What it’s like being a developer at an advertising agency
People who know that I’m a developer are sometimes surprised to learn that I work at an ad agency. But it makes perfect sense to me.
Developers can help guide agencies into building things they may not have realized were possible. At Well Done Marketing, our development team is always looking for new ways to engage customers in fun and interesting ways. Also, agencies run fast, like a startup. An onsite technology team allows them to provide solutions to their clients on a tight schedule.
But the benefits of having an in-house tech team at an ad agency don’t stop there. Third-party vendors can build pretty good websites, but they rarely achieve both beautiful design and excellent functionality. It’s hard to do both. But a really good in-house development department can do it consistently because they are in the mix with the agency’s creative team.
Our developers are bumping shoulders with our creative talent—writers and designers—all the time. We don’t have to be filled in later. And we don’t wait until the site is ready to build to think about what’s possible or how to execute the project.
We know a good site starts with great content, but it’s more than a just a text bed. A website is a full creative concept that developers translate into code.
It’s not a linear process either, although many places treat it that way. They design first, then develop, fill the site with content, and then do analytics. This might seem easier, but it has a stifling effect on the project. How many times have you heard, “It’s too late to make that change,” or “We can’t go in a different direction or make adjustments now, the site’s not adaptable.” Form over function is never good.
Digital strategy plays along too
We also have a strong digital strategy team. Our developers build the site and make sure it’s functioning, while our digital team makes sure it draws an audience and engages them appropriately. As one of only a few accredited Google Partners in Indiana, we’ve shown that we understand the mechanics behind search engines and we make sure sites are accessible through analytics tools and built with SEO in mind.
I’ve worked in places where we waited around for copy and design elements and had to email thoughts on strategy instead of talking them through out loud. That’s not how we work at Well Done. Processes are streamlined, and in-person communication occurs throughout the entire project lifecycle.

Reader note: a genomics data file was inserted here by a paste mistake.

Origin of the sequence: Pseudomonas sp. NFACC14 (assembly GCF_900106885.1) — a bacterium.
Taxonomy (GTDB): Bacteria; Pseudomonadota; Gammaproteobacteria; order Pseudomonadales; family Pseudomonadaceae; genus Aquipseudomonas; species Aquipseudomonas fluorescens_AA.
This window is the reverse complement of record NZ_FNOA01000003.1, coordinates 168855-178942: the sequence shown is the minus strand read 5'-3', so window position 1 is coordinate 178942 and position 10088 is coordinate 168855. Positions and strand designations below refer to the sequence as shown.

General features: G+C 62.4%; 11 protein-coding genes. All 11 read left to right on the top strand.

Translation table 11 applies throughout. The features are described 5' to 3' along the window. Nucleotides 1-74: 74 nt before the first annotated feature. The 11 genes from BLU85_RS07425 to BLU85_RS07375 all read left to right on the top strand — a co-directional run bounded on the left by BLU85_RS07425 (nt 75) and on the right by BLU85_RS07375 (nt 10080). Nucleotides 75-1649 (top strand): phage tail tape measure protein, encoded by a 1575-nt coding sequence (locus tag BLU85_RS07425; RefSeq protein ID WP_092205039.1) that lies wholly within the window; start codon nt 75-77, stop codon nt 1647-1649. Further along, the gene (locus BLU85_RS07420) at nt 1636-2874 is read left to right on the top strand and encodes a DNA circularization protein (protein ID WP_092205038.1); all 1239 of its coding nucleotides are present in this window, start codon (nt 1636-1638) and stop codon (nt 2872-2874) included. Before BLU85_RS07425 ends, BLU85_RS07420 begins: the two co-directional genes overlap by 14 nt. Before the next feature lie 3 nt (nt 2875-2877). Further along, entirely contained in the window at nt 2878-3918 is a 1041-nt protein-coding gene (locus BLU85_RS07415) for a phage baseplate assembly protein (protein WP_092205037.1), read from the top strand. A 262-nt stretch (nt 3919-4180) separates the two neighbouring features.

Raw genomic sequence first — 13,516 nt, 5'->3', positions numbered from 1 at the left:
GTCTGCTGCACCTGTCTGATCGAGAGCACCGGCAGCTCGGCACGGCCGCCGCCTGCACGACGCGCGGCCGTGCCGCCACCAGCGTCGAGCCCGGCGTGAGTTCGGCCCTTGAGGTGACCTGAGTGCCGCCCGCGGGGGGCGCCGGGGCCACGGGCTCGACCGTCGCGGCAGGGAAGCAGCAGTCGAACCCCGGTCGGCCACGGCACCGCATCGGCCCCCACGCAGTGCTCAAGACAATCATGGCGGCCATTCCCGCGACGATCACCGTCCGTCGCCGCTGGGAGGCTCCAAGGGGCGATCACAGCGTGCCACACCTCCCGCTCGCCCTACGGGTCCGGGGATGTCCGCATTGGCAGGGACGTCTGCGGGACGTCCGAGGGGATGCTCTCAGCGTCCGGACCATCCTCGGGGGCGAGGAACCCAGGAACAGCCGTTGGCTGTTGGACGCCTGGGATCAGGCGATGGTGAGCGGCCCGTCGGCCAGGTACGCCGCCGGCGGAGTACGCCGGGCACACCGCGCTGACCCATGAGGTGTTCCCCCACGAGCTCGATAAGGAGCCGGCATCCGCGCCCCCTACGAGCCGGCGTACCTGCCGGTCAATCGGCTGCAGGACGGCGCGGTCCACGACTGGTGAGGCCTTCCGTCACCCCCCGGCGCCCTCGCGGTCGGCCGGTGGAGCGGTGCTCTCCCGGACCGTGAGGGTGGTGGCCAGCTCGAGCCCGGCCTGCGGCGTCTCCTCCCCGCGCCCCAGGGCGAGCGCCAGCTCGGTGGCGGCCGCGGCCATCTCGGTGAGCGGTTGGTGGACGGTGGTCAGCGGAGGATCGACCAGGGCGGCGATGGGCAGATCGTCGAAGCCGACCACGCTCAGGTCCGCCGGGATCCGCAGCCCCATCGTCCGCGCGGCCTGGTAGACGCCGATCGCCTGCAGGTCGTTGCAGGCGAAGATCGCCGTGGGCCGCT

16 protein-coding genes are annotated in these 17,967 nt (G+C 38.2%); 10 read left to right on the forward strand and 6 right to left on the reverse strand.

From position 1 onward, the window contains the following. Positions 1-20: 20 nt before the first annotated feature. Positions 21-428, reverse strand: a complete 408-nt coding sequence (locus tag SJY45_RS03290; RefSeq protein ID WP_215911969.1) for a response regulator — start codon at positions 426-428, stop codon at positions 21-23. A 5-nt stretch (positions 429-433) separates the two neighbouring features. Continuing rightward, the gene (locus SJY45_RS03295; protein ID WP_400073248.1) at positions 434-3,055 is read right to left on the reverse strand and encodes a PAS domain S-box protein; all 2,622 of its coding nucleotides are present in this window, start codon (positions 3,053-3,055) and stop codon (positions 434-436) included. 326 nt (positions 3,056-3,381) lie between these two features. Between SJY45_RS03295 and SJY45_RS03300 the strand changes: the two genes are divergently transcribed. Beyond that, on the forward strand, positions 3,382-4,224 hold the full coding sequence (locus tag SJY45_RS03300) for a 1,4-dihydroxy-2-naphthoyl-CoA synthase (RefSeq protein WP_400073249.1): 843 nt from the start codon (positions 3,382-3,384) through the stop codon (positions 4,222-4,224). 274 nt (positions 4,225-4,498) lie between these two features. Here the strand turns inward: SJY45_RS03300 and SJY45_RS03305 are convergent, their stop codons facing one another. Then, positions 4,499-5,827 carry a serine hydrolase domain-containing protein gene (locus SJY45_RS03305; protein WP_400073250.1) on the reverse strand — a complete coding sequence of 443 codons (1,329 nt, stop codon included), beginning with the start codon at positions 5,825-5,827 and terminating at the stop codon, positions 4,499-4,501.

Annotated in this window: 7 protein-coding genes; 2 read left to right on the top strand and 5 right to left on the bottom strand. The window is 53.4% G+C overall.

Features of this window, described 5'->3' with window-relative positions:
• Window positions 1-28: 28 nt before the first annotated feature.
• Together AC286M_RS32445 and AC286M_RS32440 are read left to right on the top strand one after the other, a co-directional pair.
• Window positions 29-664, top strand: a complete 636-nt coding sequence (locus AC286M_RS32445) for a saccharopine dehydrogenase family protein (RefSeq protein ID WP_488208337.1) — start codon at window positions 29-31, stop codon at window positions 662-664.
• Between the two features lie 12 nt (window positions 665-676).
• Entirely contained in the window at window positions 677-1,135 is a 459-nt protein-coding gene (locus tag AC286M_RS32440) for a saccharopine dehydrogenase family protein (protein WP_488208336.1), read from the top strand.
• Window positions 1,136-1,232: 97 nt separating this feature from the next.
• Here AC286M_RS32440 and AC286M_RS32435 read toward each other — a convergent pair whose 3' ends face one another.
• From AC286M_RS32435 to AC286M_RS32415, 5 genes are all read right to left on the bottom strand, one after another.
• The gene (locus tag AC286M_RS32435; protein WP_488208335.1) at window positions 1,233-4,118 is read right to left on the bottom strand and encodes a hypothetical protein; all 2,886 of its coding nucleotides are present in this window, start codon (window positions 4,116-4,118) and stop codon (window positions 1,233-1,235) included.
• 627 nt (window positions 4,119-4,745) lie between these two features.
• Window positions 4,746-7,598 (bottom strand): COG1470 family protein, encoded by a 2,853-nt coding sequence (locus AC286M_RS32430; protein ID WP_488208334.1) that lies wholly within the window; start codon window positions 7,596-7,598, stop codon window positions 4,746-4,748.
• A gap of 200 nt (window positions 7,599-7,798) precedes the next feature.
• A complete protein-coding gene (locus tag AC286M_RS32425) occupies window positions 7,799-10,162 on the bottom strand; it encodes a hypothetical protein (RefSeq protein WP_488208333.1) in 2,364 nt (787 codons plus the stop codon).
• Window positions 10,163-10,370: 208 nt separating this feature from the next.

Rebrands lead to refreshes
It’s worth noting that we rarely ever do only a website for a client. Many times, a website refresh is part of a client’s rebranding initiative, or maybe they need content or a campaign landing page. Clients might also need social and SEO integration, mobile-friendly updates, or a mobile app. As the hub of most marketing activities, it makes sense to have developers onsite, because marketing never stops, and neither does web development.
We recently launched sites for three of our longstanding clients: Wheaton, a worldwide moving company, Wabash Valley Power Association and its PowerMoves.com energy conservation site, and Duke Realty — a site with some fairly advanced mapping capabilities. We also added a more intuitive interface, bigger photos, and clear, bold messaging in a new site for IndianaLandmarks.org.
But these sites represent just a portion of the work we do. All of our PR and marketing services go hand-in-hand. When done together, as a team, we can deliver broader campaigns and better results.
Plugged in Creatively
Being at an agency has made me more creative as a developer. In August, WordPress published my Worth The Read plugin. In two months, it’s had over 200 active installs and 700 downloads.
As a ThemeForest author, I knew WordPress had stringent standards and a thorough review. The code must work perfectly with no bugs. Most get rejected. But if they choose to offer your plugin, it becomes accessible to hundreds of millions of WordPress users.
I wanted to challenge myself to make something of this caliber. My supervisor had also asked me to do something that was of personal interest for professional development, so the plugin became my project. After about 40 hours and a few months of intense back and forth, it was approved.
So you can see why we have developers at Well Done Marketing. Creativity begets creativity. Proximity breeds collaboration. And synergy might be an annoying buzzword, but we’ve got that too.